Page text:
BY Iris Cushing in Books , Opinion | 02 NOV 20

Diane di Prima’s Guidebook to Revolution

The prolific Beat poet, who died aged 86 on 25 October, left behind a powerful and ever-urgent call to action in her Revolutionary Letters

BY Iris Cushing in Books , Opinion | 02 NOV 20

Poetry, for Diane di Prima, was a living thing. Poetry lived in myths, histories and obscure hermetic texts as much as it lived in the cadences and rhythms of daily life: meals, homes, children, friends, contemporary happenings. Nowhere is this orientation toward poetry as a living entity more prominent than in di Prima’s books. In her 86 years, di Prima published over 40 books and wrote many more. Revolutionary Letters, one of di Prima’s best-known, most-loved collections of writing, was founded on a particularly di Prima-esque premise of aliveness: that the numbered series of letter-poems in the collection would be ongoing, always expanding, never closed. She began writing her Revolutionary Letters in 1968, soon after she moved to San Francisco to work with The Diggers, an activist-performance troupe who distributed free food around the Bay Area. Di Prima read these early ‘letters – numbered poems combining elements of lyric, epistle, memoir and practical instruction in the arts of revolution – on the steps of San Francisco City Hall, offering them to passing officials as an urgent performance. She sent the letters as she wrote them to the Liberation News Service, an underground organisation that distributed them to over 200 free and independent newspapers across the US and Canada, where they were read by thousands of people. Revolutionary Letters was first collected and published as a book in 1971; the book saw five expanded printings between 1974 and 2007. Di Prima continued to write revolutionary letters – in response to oppression, corruption, war and the human potential for spiritual courage – for the rest of her life.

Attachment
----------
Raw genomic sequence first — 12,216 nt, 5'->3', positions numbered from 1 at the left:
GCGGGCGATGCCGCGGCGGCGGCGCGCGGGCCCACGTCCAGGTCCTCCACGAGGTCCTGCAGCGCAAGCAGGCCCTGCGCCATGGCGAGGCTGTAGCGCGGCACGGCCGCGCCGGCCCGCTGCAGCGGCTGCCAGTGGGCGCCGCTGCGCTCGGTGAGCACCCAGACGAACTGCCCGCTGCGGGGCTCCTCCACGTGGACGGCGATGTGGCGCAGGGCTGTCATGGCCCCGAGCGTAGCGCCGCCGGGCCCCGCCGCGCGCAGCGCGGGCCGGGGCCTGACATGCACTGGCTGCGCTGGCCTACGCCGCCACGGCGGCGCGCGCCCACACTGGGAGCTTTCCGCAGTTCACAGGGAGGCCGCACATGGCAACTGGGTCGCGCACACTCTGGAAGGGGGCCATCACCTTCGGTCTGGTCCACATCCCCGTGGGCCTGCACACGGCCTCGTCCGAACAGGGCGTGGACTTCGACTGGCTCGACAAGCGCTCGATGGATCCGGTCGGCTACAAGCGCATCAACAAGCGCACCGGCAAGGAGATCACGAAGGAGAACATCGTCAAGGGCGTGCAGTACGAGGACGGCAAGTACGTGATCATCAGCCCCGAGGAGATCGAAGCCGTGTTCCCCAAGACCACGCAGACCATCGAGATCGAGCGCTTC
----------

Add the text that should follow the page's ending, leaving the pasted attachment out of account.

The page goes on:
For di Prima, revolution – like poetry – was a living entity, a state of being in direct contact with the most essential aspects of life, and a fearlessly expedition into unknown physical or spiritual territory. ‘I have just realized that the stakes are myself,’ begins ‘Revolutionary Letter #1’. ‘I have no other/ ransom money, nothing to break or barter but my life.’ Di Prima dedicated the collection to Bob Dylan and her maternal grandfather, Domenico Mallozzi, an Italian Anarchist who emigrated to the US in the early years of the 20th century. Some of di Prima’s earliest memories were of reading Dante and Giordano Bruno with Mallozzi, a skilled tailor by trade who was friends with Carlo Tresca and Emma Goldman and often spoke at anarchist gatherings in the Bronx. The fierceness and joy of Italian Anarchism runs throughout Revolutionary Letters, bursting forth in lyrics, chants and declarations: ‘Even the poorest of us/ will have to give up something/ to live free’ (‘Revolutionary Letter #17’).


Diane Di Prima, Revolutionary Letters, 2021, book cover. Courtesy: City Lights Books, San Francisco

A good deal of the Revolutionary Letters’ timelessness resides in their pragmatism. Throughout the collection, practical instructions on how to thrive in the midst of revolution abound. Letter #3 is about how to stock your pantry; Letter #5 is about how to build a home pharmacy, and how to be sparing with your use of drugs: ‘ginseng tea, ginger compresses, sea salt,/ prayer and love/ are better healers, easier to come by, save the others/ for life and death trips, you will know/ when you see one.’ Di Prima’s fluency with how to prepare outwardly for revolution carries over into clear-eyed directives for how to prepare inwardly. Letter #75, also known as ‘RANT,’ exists as a revolutionary’s handbook for the protection of the imagination. ‘THE ONLY WAR THAT MATTERS IS THE WAR AGAINST THE IMAGINATION/ ALL OTHER WARS ARE SUBSUMED IN IT,’ she writes, clearing away unnecessary posturing and cutting right to the heart. She continues: ‘The imagination is not only holy, it is precise/ it is not only fierce, it is practical.’

Over the years, Revolutionary Letters grew until they surpassed their various formal designations – direct address, performance, instruction, memoir, commentary, song – and simply became di Prima’s own mode of responding to the world. The language and vision in these letters make for an ever-expanding understanding of revolution itself, which is something we need very much right now, as we head into a new phase of systemic oppression and chaos. City Lights Books will publish the most recent collection of di Prima’s Revolutionary Letters in 2021, which includes her letters written in response to the conditions of the last decade. We no longer have Diane di Prima in our midst, but we have in these letters evidence of her courageous mind and heart.

Main Image: Amiri Baraka with Diane di Prima at Cedar Tavern, 1960. Photograph: Fred W. McDarrah

Iris Cushing is a poet, scholar and editor living in the rural Western Catskill mountains, USA.